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Mead, M. (1947). Maturity and Society. Am. J. Psychoanal., 7(1):79-81.

(1947). American Journal of Psychoanalysis, 7(1):79-81

Maturity and Society

Margaret Mead

WHEN I was asked to talk on this program I was glad to do so because I am very much concerned with the fact that psychoanalysis has given us a new level of awareness so that people today are in a different position, from the position that people were in two generations ago. They not only, as an old catechism said, know that rocks are, plants are and live, animals live and move and feel, and man moves and feels and knows; we have now put men into the position of people who are and move and feel and know and know that they know. That is the dimension that has been added to our society specifically by psychoanalysis.

Dr. Peterson said you could become mature before you died. I don't object to that at all, if it only happens about the last hour! The word “maturity” does mean to me on the whole that you have got to a place where you can't get any further. You may be doing well there for quite a while but when you start doing something else you move downhill, and you get paler, weaker, thinner, duller or something less vivid. What I really feel we need and all of us are going to discuss is a new evaluation of what growth is like in modern society.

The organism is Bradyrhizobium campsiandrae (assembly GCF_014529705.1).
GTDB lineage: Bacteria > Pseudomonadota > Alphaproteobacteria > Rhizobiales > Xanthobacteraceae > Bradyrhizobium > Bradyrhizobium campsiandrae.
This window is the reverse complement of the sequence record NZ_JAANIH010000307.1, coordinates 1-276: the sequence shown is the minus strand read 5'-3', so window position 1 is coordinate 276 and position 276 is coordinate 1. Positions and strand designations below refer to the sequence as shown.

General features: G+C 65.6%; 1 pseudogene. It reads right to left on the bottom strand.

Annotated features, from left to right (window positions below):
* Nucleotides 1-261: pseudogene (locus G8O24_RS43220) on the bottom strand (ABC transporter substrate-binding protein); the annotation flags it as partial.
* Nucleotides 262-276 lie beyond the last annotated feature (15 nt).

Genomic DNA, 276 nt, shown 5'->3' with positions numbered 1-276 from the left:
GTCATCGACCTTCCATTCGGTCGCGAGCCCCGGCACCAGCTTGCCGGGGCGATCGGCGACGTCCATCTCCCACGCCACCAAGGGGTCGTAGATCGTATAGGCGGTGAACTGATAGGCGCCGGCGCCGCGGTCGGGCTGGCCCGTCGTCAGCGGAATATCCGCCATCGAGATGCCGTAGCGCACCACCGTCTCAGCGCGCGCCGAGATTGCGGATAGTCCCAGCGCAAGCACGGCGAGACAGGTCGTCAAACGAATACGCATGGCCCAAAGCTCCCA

Now in many primitive societies children are in a sense mature by the time they are seven or eight years old. Their ideas are set so hard they will never get unset again.

I tried to teach Samoan children of six or seven to skip. That is a simple thing to do but all their postures, all their gestures, all their beautiful dance forms were so set that children of six or seven couldn't learn to skip.

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